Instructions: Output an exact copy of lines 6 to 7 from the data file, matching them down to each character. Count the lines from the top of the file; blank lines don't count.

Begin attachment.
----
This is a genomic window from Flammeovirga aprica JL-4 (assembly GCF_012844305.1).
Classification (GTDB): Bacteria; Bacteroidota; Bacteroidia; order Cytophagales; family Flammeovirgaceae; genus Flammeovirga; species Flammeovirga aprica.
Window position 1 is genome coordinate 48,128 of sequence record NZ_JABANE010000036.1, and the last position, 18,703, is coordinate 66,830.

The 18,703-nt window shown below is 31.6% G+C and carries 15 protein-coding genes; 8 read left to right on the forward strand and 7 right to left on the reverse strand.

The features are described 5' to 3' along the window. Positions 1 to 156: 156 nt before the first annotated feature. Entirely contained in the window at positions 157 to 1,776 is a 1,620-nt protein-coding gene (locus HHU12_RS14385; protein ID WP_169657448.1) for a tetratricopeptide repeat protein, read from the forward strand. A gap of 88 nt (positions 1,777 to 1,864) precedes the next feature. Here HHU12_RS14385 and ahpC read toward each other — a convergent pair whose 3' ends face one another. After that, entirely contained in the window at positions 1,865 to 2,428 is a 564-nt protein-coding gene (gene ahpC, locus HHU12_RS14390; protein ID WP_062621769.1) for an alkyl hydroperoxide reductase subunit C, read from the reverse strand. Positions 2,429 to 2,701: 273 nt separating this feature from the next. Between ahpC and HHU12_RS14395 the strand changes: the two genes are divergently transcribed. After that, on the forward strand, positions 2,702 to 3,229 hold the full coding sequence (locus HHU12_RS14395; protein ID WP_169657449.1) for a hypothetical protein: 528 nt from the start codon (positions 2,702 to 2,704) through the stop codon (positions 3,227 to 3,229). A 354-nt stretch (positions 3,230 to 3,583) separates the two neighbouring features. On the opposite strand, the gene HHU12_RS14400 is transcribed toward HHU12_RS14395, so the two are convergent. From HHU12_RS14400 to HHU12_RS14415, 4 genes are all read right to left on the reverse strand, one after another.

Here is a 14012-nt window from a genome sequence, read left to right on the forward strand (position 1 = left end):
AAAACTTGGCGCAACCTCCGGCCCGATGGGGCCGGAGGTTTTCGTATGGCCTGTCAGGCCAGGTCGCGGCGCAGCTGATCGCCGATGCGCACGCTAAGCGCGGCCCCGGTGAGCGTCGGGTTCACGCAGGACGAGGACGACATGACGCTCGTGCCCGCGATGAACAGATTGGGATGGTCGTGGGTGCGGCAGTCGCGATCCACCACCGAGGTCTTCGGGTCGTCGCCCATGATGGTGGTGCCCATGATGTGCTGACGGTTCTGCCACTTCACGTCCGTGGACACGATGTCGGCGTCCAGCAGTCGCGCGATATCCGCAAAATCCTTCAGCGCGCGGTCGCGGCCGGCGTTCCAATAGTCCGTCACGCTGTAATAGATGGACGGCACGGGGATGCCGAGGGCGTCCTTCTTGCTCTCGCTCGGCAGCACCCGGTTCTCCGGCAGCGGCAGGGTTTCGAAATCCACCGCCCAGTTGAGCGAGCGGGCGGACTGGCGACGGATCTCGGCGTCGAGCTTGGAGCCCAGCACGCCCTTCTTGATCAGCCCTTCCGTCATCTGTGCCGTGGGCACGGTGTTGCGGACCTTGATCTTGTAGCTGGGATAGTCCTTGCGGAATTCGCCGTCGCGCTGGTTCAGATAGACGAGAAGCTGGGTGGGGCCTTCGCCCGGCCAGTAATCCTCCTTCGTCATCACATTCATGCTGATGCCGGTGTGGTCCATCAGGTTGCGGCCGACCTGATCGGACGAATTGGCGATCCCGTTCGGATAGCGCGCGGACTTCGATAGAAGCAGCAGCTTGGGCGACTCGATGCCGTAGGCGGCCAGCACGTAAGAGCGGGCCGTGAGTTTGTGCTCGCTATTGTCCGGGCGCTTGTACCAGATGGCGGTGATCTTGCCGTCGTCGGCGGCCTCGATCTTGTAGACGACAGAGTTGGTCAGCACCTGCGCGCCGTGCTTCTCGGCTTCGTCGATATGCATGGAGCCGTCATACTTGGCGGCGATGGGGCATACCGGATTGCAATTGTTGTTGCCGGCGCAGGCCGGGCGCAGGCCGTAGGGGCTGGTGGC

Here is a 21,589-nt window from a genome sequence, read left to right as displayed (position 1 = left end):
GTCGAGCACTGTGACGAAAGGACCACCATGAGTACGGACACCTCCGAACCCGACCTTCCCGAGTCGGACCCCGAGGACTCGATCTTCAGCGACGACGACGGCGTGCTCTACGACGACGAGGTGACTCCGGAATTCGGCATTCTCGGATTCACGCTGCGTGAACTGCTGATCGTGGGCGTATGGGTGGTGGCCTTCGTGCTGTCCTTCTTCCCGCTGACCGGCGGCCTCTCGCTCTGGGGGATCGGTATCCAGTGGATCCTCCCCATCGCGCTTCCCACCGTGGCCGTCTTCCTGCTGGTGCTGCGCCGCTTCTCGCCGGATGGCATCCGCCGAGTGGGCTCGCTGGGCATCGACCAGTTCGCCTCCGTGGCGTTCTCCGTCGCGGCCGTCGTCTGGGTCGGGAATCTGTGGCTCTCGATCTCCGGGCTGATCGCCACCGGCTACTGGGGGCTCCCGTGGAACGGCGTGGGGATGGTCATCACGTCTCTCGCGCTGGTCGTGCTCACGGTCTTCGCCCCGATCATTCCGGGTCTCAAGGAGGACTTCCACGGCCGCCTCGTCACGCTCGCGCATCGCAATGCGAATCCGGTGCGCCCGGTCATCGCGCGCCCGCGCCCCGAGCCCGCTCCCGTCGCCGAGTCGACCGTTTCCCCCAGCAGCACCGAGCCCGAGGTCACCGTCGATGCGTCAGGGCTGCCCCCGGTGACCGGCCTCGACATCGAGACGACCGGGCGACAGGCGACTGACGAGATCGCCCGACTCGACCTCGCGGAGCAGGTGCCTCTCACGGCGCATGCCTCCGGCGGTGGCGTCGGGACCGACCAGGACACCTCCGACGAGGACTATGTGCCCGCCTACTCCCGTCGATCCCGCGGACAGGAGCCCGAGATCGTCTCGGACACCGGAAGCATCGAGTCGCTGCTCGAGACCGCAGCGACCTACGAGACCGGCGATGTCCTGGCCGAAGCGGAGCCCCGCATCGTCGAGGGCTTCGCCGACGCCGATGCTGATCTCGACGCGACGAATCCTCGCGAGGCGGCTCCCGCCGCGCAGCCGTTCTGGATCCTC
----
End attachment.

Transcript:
Here is a 14012-nt window from a genome sequence, read left to right on the forward strand (position 1 = left end):
AAAACTTGGCGCAACCTCCGGCCCGATGGGGCCGGAGGTTTTCGTATGGCCTGTCAGGCCAGGTCGCGGCGCAGCTGATCGCCGATGCGCACGCTAAGCGCGGCCCCGGTGAGCGTCGGGTTCACGCAGGACGAGGACGACATGACGCTCGTGCCCGCGATGAACAGATTGGGATGGTCGTGGGTGCGGCAGTCGCGATCCACCACCGAGGTCTTCGGGTCGTCGCCCATGATGGTGGTGCCCATGATGTGCTGACGGTTCTGCCACTTCACGTCCGTGGACACGATGTCGGCGTCCAGCAGTCGCGCGATATCCGCAAAATCCTTCAGCGCGCGGTCGCGGCCGGCGTTCCAATAGTCCGTCACGCTGTAATAGATGGACGGCACGGGGATGCCGAGGGCGTCCTTCTTGCTCTCGCTCGGCAGCACCCGGTTCTCCGGCAGCGGCAGGGTTTCGAAATCCACCGCCCAGTTGAGCGAGCGGGCGGACTGGCGACGGATCTCGGCGTCGAGCTTGGAGCCCAGCACGCCCTTCTTGATCAGCCCTTCCGTCATCTGTGCCGTGGGCACGGTGTTGCGGACCTTGATCTTGTAGCTGGGATAGTCCTTGCGGAATTCGCCGTCGCGCTGGTTCAGATAGACGAGAAGCTGGGTGGGGCCTTCGCCCGGCCAGTAATCCTCCTTCGTCATCACATTCATGCTGATGCCGGTGTGGTCCATCAGGTTGCGGCCGACCTGATCGGACGAATTGGCGATCCCGTTCGGATAGCGCGCGGACTTCGATAGAAGCAGCAGCTTGGGCGACTCGATGCCGTAGGCGGCCAGCACGTAAGAGCGGGCCGTGAGTTTGTGCTCGCTATTGTCCGGGCGCTTGTACCAGATGGCGGTGATCTTGCCGTCGTCGGCGGCCTCGATCTTGTAGACGACAGAGTTGGTCAGCACCTGCGCGCCGTGCTTCTCGGCTTCGTCGATATGCATGGAGCCGTCATACTTGGCGGCGATGGGGCATACCGGATTGCAATTGTTGTTGCCGGCGCAGGCCGGGCGCAGGCCGTAGGGGCTGGTGGC